Plaintiffs also allege that, after Plaintiffs became suspicious that MedQuist was not properly accounting for their services, MedQuist "used systems that made it difficult or impossible for Plaintiffs . . . to discover [MedQuist's] wrongdoing." (Id. at ¶ 44.) As such, the Plaintiffs "were unable to determine if they had been underpaid . . . ." (Id. at ¶ 44.)

C. Class Action Allegation

In their Consolidated Amended Complaint, Plaintiffs spell out their class action allegations. Plaintiffs bring this action as a class action pursuant to Rules 23(a)*fn5 and (b)(3)*fn6 , Fed. R. Civ. P. on behalf of themselves and others who worked as medical transcriptionists from at least November 29, 1998 to July 30, 2004. (CAC at ¶ 54.) According to Plaintiffs, the members of the class are so numerous that joinder of all members is impracticable as the class may consist of more than 8,600 current and former transcriptionists throughout the United States. (Id. at ¶ 55.) Plaintiffs also allege that there are common questions of law and fact (id. at ¶ 56), Plaintiffs' claims are typical of the claims of members of the class (id. at ¶ 57), and that Plaintiffs will fairly and adequately protect the interests of the members of the class. (Id. at ¶ 58.)

D. Procedural History

This case is a consolidated action stemming from three separate actions filed against MedQuist. The first two actions (Hoffman v. MedQuist and Meyers v. MedQuist) were consolidated under Civil Action No. 05-4608 in this Court pursuant to a consolidation order dated January 12, 2006.*fn7 [Docket Item No. 5.] The Plaintiffs then filed a Consolidated Amended Complaint on January 31, 2006 also naming Carol T. Force as a plaintiff (Civil Action No. 06-870). On April 4, 2006, the parties entered into a stipulation and consent order whereby Force v. MedQuist was consolidated with Civil Action No. 05-4608 and the parties agreed that the Consolidated Amended Complaint supercedes the original complaint. [Docket Item No. 20.] MedQuist filed this motion to dismiss. [Docket Item No. 17.] Plaintiffs filed opposition. [Docket Item No. 21] to which MedQuist replied. [Docket Item No. 22.] This Court heard oral argument on MedQuist's motion on August 7, 2006.

The CAC contains four claims. First, Plaintiffs allege that MedQuist breached its contract with Plaintiffs by failing to pay Plaintiffs in accordance with a 65-character line. (Count I, CAC ¶ 60-65.) Second, Plaintiffs claim that MedQuist breached the covenant of good faith and fair dealing by failing to conduct itself honestly and fairly in regard to the performance of its contracts with transcriptionists. (Count II, Id. ¶ 66-70.) Third, Plaintiffs claims for accounting (demanding that MedQuist reveal their complete corporate records regarding the compensation withheld from Plaintiffs) and unjust enrichment (relating to the value of the benefits MedQuist unjustly derived from the scheme to undercount lines of transcriptionists production) against MedQuist). (Counts III and IV, Id. ¶ 71-72 and 73-76.)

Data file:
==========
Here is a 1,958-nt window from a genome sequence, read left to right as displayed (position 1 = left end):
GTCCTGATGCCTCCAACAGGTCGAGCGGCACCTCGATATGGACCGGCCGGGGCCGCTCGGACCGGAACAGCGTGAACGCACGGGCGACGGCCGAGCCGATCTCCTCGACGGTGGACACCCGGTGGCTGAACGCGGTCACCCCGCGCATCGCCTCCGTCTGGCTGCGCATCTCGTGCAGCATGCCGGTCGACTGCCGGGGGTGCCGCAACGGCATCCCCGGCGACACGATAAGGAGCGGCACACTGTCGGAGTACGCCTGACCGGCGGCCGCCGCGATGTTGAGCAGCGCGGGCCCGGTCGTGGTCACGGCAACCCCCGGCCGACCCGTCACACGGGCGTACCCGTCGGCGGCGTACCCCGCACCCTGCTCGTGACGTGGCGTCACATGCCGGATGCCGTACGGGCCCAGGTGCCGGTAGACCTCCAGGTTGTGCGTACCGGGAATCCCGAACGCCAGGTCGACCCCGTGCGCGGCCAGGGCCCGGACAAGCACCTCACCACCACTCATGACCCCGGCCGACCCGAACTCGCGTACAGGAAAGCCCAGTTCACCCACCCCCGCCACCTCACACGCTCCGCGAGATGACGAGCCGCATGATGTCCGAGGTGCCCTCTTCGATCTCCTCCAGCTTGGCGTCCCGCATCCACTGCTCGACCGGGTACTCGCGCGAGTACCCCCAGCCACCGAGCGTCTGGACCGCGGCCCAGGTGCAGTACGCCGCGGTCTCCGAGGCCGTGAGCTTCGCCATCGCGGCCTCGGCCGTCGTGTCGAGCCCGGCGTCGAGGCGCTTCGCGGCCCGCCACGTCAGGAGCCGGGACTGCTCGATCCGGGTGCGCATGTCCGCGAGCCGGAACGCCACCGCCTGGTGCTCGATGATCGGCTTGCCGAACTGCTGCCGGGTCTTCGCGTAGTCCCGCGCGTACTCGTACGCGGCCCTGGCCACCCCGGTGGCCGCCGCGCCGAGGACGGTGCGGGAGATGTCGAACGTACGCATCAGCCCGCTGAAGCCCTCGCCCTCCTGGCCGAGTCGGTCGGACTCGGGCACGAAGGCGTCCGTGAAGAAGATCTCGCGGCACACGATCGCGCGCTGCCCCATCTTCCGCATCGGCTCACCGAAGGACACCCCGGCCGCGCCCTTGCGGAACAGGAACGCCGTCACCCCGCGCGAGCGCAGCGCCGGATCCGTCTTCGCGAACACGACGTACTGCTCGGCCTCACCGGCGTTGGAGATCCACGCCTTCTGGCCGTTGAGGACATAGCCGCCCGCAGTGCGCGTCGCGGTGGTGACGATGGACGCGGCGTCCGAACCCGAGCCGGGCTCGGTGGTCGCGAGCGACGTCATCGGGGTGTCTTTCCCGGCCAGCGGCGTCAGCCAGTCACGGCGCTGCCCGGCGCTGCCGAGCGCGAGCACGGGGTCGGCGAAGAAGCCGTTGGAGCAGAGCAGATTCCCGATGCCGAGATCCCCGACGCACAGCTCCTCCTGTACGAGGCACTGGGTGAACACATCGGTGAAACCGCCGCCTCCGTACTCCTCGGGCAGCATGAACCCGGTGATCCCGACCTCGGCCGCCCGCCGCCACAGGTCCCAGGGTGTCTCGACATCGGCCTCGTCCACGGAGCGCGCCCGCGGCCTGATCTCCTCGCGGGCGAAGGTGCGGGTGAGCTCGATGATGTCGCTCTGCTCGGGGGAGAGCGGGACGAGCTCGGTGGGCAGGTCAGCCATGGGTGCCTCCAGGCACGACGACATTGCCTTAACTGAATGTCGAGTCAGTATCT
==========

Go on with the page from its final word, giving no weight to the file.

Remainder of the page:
A Rule 12(b)(6) motion to dismiss for failure to state a claim upon which relief may be granted must be denied "unless it appears beyond doubt that the plaintiff can prove no set of facts in support of his claim which would entitle him to relief." Scheuer v. Rhodes, 416 U.S. 232, 236 (1974). A district court must accept any and all reasonable inferences derived from those facts and must view all allegations in the complaint in the light most favorable to the plaintiff. See Scheuer, 416 U.S. at 236; Jordan v. Fox, Rothschild, O'Brien & Frankel, 20 F.3d 1250, 1261 (3d Cir. 1994); Unger v. Nat'l Residents Corp. v. Exxon Co., U.S.A., 761 F. Supp. 1100, 1107 (D.N.J. 1991).

In his complaint, it is not necessary for the plaintiff to plead evidence, and it is not necessary to plead the facts that serve as the basis for the claim. See Bogosian v. Gulf Oil Corp., 561 F.2d 434, 446 (3d Cir. 1977). When a motion to dismiss is before the court, the question for the court is not whether plaintiff will ultimately prevail; rather, it is whether he or she can prove any set of facts in support of their claims that would entitle them to relief. See Hishon v. King & Spalding, 467 U.S. 69, 73 (1984). Therefore, in deciding a motion to dismiss, a court should look to the face of the complaint and decide whether, taking all of the allegations of fact as true and construing them in a light most favorable to the non-movant, plaintiff's allegations state a legal claim. Markowitz v. Northeast Land Co., 906 F.2d 100, 103 (3d Cir. 1990).*fn8


A. Whether Plaintiffs Can Maintain this Suit as a Class Action

MedQuist first questions whether Plaintiffs can maintain this suit as a class action. Specifically, MedQuist argues that the facts Plaintiffs allege in the CAC demonstrate that individual issues predominate over any common issues of law or fact. As such, Plaintiffs cannot maintain this suit as a class action as a matter of law and therefore the CAC must be dismissed.